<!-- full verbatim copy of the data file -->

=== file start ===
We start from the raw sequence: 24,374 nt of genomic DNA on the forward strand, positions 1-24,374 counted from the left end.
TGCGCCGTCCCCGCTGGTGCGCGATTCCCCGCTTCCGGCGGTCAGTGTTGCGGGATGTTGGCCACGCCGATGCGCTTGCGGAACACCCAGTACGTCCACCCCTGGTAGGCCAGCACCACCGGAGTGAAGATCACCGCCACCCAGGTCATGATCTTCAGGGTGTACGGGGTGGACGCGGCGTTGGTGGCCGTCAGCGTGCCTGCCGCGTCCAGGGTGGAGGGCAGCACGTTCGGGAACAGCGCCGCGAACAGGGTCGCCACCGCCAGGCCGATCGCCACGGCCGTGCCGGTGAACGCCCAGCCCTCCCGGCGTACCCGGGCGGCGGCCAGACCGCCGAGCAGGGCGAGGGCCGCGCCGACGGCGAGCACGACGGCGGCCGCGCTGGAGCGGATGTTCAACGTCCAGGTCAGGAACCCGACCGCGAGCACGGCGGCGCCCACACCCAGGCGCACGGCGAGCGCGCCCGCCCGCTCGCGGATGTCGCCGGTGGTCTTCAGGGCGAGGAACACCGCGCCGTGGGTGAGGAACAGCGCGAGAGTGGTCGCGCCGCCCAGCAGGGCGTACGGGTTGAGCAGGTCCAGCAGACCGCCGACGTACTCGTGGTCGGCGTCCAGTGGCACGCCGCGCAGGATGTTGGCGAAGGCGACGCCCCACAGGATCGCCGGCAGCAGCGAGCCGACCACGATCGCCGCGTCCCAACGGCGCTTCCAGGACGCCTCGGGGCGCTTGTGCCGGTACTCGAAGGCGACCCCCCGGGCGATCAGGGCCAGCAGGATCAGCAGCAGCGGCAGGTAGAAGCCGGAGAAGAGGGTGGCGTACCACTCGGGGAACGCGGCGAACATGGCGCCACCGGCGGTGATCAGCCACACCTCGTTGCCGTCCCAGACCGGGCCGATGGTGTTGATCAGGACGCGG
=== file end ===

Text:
We start from the raw sequence: 24,374 nt of genomic DNA on the forward strand, positions 1-24,374 counted from the left end.
TGCGCCGTCCCCGCTGGTGCGCGATTCCCCGCTTCCGGCGGTCAGTGTTGCGGGATGTTGGCCACGCCGATGCGCTTGCGGAACACCCAGTACGTCCACCCCTGGTAGGCCAGCACCACCGGAGTGAAGATCACCGCCACCCAGGTCATGATCTTCAGGGTGTACGGGGTGGACGCGGCGTTGGTGGCCGTCAGCGTGCCTGCCGCGTCCAGGGTGGAGGGCAGCACGTTCGGGAACAGCGCCGCGAACAGGGTCGCCACCGCCAGGCCGATCGCCACGGCCGTGCCGGTGAACGCCCAGCCCTCCCGGCGTACCCGGGCGGCGGCCAGACCGCCGAGCAGGGCGAGGGCCGCGCCGACGGCGAGCACGACGGCGGCCGCGCTGGAGCGGATGTTCAACGTCCAGGTCAGGAACCCGACCGCGAGCACGGCGGCGCCCACACCCAGGCGCACGGCGAGCGCGCCCGCCCGCTCGCGGATGTCGCCGGTGGTCTTCAGGGCGAGGAACACCGCGCCGTGGGTGAGGAACAGCGCGAGAGTGGTCGCGCCGCCCAGCAGGGCGTACGGGTTGAGCAGGTCCAGCAGACCGCCGACGTACTCGTGGTCGGCGTCCAGTGGCACGCCGCGCAGGATGTTGGCGAAGGCGACGCCCCACAGGATCGCCGGCAGCAGCGAGCCGACCACGATCGCCGCGTCCCAACGGCGCTTCCAGGACGCCTCGGGGCGCTTGTGCCGGTACTCGAAGGCGACCCCCCGGGCGATCAGGGCCAGCAGGATCAGCAGCAGCGGCAGGTAGAAGCCGGAGAAGAGGGTGGCGTACCACTCGGGGAACGCGGCGAACATGGCGCCACCGGCGGTGATCAGCCACACCTCGTTGCCGTCCCAGACCGGGCCGATGGTGTTGATCAGGACGCGG